Vanity vs. Voyeurism
Last week at Betaworks, Britta Schell, the Director of Digital Insights at MTV, gave a talk about how millenials - those comprising the 13-29 age group - are converging their offline and online selves. The most interesting finding was how these individuals have begun to curate their facebook profiles to reflect not their real-life personas but their own ideal self-images. Come to life in pictures, links, and comments, this self-presentation might not be the actual person behind the profile, but who that person wants to be perceived as by their social groups. In a way, this is simplified self-actualization, achieving your ideal self online via profiles. It also begs the question whether anyone will want their actual self, the one that includes the parts and flaws they dont particularly care to promote, presented online? People tend to vet their online identities and its reason #1 why I hear of friends disabling their facebook accounts: because there are things about them that they don’t want their increasingly large facebook network to see.
These extremes of activity online - curating a facebook profile to promote the ‘ideal’ you or disabling it because it can’t - accentuate the dynamic of vanity verus voyeurism on the social web. In plain terms, will it be a place for you to show off or creep around?
This brings to mind a more interesting question surfaced with the first open social graph and the development of mobile OS support for apps that run in the background. One of the most fascinating current innovations in the app world is how these apps can utilize geo-location to interact with you in real-time with very little effort from users. If, for example, future check-in from Foursquare checks me into a store when I walk in and that generates a Groupon or better yet a sales deal from the store, that’s awesome! Right? Well yes, it will get me engaged with two services I use less today because I have to remember to use them. 24/7 operating apps that actively engage the user when there is a meaningful reason to do so are brilliant. People will continue to check-in and post to tumblr, but when an app can become the initial actor in a given app-to-user exchange, its a different type of engagement and there’s a much wider spectrum of users that may opt-in.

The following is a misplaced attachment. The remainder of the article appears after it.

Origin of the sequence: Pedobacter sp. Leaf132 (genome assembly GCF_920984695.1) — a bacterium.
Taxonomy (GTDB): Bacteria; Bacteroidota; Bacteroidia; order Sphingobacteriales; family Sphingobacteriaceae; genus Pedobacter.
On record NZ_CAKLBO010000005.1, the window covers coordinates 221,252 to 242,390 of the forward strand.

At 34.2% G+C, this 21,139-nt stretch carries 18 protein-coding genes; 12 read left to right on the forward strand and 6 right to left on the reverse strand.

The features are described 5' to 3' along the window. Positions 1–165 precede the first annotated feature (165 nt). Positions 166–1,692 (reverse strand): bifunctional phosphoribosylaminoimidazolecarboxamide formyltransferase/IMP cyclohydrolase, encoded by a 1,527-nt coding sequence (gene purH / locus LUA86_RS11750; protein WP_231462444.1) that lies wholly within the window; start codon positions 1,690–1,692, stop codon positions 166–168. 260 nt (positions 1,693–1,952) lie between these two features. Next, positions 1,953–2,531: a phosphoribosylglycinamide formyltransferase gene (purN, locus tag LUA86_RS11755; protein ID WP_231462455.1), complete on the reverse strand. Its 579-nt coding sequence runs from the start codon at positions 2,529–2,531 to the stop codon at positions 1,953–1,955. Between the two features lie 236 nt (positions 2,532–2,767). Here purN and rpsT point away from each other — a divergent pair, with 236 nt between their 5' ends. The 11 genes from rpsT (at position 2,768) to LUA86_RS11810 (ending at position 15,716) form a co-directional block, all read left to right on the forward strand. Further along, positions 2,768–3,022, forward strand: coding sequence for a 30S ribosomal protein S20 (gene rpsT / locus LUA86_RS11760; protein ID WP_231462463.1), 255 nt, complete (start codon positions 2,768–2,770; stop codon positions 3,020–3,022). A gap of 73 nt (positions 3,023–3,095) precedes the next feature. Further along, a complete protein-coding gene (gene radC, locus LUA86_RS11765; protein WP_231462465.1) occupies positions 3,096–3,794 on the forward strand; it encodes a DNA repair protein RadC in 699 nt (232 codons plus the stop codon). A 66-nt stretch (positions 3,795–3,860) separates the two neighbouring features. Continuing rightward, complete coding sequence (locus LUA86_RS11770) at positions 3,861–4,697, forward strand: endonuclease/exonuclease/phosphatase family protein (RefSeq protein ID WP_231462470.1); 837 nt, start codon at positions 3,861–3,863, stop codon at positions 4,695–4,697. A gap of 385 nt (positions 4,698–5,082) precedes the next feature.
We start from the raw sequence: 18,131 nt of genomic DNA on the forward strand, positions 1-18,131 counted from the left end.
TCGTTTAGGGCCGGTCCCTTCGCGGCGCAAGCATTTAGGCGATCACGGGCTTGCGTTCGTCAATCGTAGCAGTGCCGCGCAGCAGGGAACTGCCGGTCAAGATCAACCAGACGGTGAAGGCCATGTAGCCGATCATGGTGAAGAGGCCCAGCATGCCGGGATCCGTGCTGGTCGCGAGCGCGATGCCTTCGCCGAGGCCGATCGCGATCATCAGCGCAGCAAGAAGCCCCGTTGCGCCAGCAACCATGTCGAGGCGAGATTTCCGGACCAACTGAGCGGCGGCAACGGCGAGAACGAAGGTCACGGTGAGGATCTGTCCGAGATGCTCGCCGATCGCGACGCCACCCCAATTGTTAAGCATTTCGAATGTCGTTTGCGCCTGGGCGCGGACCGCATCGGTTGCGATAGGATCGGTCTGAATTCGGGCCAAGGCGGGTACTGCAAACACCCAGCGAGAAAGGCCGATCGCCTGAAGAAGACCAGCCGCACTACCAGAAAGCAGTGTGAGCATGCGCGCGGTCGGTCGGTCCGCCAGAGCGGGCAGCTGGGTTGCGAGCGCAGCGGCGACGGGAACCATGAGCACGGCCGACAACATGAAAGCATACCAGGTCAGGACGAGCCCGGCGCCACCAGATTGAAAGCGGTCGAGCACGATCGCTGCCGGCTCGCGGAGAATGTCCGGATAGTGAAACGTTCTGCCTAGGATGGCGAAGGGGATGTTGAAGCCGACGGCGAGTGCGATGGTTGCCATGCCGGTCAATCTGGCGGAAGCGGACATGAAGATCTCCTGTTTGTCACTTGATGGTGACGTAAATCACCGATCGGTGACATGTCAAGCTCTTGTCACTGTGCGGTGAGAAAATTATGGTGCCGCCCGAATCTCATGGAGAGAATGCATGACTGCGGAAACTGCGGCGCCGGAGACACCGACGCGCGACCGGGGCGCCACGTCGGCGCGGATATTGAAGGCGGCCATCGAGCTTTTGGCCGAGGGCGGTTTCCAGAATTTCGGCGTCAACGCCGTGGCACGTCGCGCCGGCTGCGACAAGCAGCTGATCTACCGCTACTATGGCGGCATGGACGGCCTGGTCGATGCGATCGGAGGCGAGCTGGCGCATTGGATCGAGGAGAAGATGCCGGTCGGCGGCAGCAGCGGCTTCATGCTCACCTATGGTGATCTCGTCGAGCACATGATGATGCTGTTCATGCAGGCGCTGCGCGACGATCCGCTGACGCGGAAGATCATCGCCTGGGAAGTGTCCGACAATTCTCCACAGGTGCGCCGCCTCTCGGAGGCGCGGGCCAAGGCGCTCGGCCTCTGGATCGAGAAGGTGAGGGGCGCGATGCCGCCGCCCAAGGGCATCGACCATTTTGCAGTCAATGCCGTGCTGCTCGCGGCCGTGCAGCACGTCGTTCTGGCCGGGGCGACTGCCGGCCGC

The problem, of course, is apparent when I’ve walked into a store that I don’t want people to know I’m in or a restaurant I’d rather not be checked into. I’m sure many have read this story about a man catching his wife cheating via Find My Friends. So, is there a there a limit to how far it can go or how many people will willingly adopt?
The intersection of real-life spontaneity and online trackable publicity is where some of our most popular social companies currently live. It seems at least yet undefined as to where users will gravitate towards - total openness that invites both the vain and the voyeuristic, or a more closed network that favors the former.